Luis Vuitton victory in trademark battle for remake use

In a trademark battle involving famous Louis Vuitton Monogram for remake use, the Japan IP High Court ruled in favor of Louis Vuitton and ordered appellant to pay 1.7 million JP-Yen for damages on October 23, 2018.

Custom-made Remake

Appellant has produced shoes, caps and other fashion items by making use of material of secondhand Louis Vuitton goods (see below) and promoted the items as a custom-made remake, e.g. LOUIS VUITTON REMAKE DENIM CAP/BLUE, through internet.

Unfair Competition Prevention Act

Louis Vuitton filed a lawsuit and demanded to stop selling the items as well as payment for the damage on the grounds that appellant’s act constitutes unfair competition under Article 2(1)(ii) of the Japan Unfair Prevention Act.

Article 2(1)(ii) of the Unfair Competition Prevention Act is a provision to prohibit any person from using a famous source indicator of another person without permission.

Appeal

Appellant argued they become popular among relevant consumers as a business entity to produce a custom-made remake from secondhand of genuine brand. If so, since consumers are fully aware that the items are remake, neither faked goods nor brand-new article, confusion is unlikely to happen in the mind of consumers. Besides, appellant insisted as long as the Louis Vuitton Monogram is not used as a source indicator but design, the Unfair Competition Prevention Act is not applicable to the items.

IP High Court decision

The IP High Court decisively dismissed appellant’s allegations and decided the monogram on the items still plays a role of source indicator in view of remarkable reputation of Louis Vuitton Monogram. It can be easily presumed that average consumers at sight of the items shall conceive Louis Vuitton. Even if the items are sold as a custom-made remake or with any description to appeal the items made from secondhand, such facts will not affect the decision on the merit.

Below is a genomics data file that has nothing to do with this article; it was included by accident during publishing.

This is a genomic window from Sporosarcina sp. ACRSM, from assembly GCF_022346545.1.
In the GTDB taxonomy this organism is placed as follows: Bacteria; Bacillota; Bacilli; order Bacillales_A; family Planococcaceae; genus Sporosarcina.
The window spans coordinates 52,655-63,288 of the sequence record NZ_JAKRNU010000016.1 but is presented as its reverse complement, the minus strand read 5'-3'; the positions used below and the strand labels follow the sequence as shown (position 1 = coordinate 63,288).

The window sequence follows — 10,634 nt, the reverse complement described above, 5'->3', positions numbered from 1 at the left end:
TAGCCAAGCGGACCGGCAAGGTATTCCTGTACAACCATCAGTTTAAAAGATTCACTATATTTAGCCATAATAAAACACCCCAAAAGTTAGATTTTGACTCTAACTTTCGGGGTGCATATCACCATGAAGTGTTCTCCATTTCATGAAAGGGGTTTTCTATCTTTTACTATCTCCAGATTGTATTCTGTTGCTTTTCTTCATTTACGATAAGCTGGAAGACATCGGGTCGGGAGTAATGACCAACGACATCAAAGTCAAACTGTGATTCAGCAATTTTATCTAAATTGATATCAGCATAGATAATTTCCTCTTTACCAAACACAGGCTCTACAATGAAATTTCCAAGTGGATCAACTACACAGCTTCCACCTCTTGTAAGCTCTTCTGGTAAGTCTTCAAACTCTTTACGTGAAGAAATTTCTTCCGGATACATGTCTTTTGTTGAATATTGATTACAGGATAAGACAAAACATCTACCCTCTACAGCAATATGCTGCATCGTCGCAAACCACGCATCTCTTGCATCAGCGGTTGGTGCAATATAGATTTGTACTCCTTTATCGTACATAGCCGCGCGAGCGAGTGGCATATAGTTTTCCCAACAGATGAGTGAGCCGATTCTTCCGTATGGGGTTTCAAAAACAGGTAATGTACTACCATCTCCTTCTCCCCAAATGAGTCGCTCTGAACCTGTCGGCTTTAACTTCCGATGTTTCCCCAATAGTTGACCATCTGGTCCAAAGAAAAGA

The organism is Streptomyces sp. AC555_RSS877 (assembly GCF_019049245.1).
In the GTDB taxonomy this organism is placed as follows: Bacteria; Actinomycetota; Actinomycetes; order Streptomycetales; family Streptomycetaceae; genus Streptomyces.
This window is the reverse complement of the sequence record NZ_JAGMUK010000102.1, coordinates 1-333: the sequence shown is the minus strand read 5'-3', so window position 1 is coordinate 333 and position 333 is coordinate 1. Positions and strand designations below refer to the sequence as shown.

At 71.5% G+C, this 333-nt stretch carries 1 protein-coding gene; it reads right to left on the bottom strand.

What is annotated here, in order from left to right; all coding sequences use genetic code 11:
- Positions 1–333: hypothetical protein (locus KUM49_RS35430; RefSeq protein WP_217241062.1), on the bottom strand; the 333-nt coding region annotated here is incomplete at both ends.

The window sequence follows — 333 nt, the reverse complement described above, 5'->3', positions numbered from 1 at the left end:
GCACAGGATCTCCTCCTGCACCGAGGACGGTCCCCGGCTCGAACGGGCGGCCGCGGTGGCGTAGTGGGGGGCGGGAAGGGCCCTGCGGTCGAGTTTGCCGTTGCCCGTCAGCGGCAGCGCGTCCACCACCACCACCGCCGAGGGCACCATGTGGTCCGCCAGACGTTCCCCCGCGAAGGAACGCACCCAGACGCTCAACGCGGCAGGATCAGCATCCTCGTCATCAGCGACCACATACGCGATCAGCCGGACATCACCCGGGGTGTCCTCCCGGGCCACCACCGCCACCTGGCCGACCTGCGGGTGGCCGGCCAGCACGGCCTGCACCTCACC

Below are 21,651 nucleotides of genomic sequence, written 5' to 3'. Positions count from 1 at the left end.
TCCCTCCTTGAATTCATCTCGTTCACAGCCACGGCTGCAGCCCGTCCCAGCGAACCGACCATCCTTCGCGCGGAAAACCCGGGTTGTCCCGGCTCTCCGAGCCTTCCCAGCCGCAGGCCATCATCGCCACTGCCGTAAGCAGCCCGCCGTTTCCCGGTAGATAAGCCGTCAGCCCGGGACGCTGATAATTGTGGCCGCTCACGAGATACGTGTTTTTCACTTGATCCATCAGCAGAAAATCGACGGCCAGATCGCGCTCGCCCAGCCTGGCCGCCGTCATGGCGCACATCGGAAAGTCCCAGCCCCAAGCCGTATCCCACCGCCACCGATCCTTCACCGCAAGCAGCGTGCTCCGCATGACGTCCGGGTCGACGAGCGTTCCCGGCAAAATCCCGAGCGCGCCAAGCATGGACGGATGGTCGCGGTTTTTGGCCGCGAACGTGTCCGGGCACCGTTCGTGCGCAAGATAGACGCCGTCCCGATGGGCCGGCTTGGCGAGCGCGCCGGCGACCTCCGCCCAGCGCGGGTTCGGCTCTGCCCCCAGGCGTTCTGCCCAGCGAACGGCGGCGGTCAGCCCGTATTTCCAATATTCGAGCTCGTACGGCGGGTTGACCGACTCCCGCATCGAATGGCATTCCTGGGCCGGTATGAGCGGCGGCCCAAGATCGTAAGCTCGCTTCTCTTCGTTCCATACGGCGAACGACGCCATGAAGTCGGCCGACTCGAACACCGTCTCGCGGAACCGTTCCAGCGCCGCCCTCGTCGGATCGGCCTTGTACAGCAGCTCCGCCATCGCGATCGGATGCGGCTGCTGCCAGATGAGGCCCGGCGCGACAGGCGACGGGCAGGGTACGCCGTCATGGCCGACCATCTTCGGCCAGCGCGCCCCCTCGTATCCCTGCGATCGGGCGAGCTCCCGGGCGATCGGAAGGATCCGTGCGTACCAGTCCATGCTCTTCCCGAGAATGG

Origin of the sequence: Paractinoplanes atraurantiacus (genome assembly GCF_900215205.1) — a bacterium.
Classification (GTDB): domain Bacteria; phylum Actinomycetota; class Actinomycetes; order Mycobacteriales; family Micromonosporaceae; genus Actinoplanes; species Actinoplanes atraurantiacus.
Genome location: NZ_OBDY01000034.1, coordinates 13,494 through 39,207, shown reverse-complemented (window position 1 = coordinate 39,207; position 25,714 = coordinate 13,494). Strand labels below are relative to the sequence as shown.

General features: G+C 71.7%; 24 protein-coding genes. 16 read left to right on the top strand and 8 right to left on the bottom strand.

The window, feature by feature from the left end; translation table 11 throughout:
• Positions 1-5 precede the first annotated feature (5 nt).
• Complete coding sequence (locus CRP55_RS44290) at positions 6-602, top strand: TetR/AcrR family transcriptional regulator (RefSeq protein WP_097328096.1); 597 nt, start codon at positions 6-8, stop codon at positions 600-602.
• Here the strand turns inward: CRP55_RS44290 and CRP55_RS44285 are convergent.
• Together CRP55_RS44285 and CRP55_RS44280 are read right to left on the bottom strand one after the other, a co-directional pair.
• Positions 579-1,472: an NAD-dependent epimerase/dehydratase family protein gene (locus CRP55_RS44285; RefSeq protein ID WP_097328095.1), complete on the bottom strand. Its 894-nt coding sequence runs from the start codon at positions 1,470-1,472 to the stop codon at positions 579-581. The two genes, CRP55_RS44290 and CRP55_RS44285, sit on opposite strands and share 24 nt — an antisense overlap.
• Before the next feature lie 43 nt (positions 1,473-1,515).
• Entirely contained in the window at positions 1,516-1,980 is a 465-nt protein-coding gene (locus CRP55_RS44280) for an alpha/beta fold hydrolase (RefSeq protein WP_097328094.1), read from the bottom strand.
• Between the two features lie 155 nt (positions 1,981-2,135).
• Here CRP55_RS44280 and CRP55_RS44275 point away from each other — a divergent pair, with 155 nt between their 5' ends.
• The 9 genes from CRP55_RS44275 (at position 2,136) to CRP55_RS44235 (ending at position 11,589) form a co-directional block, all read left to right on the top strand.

[Heisei 30 (Ne)10042]


The Unfair Competition Prevention Act is essential to the case where actual confusion would not happen in fact regardless of unauthorized commercial use of famous brand.

Masaki MIKAMI, Attorney at IP Law – Founder of MARKS IP LAW FIRM

Fashion design and copycat

On July 30, the Tokyo District Court delivered a ruling in the case of copycat fashion dispute pertinent to the shape of cold shoulder blouse.
[Case no. Heisei 29(Wa)30499]

Cold Shoulder Blouse

The case was brought into the court by PETTERS Co., Ltd. who complained MAXIM Co., Ltd. of unlawfully imitating a unique shape of cold shoulder blouse designed by plaintiff and damaging business interests by distribution of defendant’s “KOBE LETTUCE” cold shoulder blouses.

According to the court decision, plaintiff allegedly designed a new cold shoulder blouse featuring unique ruffle sleeve and long ribbon (see right in below) in February 2016 and began selling from August of the year. Subsequently, defendant imported similar blouses (see left in below) from Korea and promoted for sale in Japan since May 2017.

Unfair Competition Prevention Law

Plaintiff argued defendant shall be liable for his conduct because it constitutes violation of Article 2(1)(iii) of the Unfair Competition Prevention Law.

Article 2(1)(iii) of the Unfair Prevention Law prohibits unauthorized party from assignment, lease, display for assignment or lease, export or import of goods which shape results from imitation of goods belonging to other entity.

The party shall be exempted from liability if it passes three months from initial offer for sale of imitated goods at the time of his misconduct.
From the case law, it is construed that the article does not apply for imitation of a commonly used-shape in light of the purposes and objectives of the article.

 

Court decision

The judge, however, did not clearly state if overall shape of plaintiff’s cold shoulder blouse shall be protectable under the article.
As a consequence, the court totally dismissed the case on the grounds that:

  1. There exists difference in the shape of ruffle sleeve and ribbon between disputed goods.
  2. The difference gives rise to distinctive impressive in the mind of consumers
  3. If so, the shape of defendant’s goods shall neither be identical with, nor deemed imitation of plaintiff’s goods.

    Masaki MIKAMI, Attorney at IP Law – Founder of MARKS IP LAW FIRM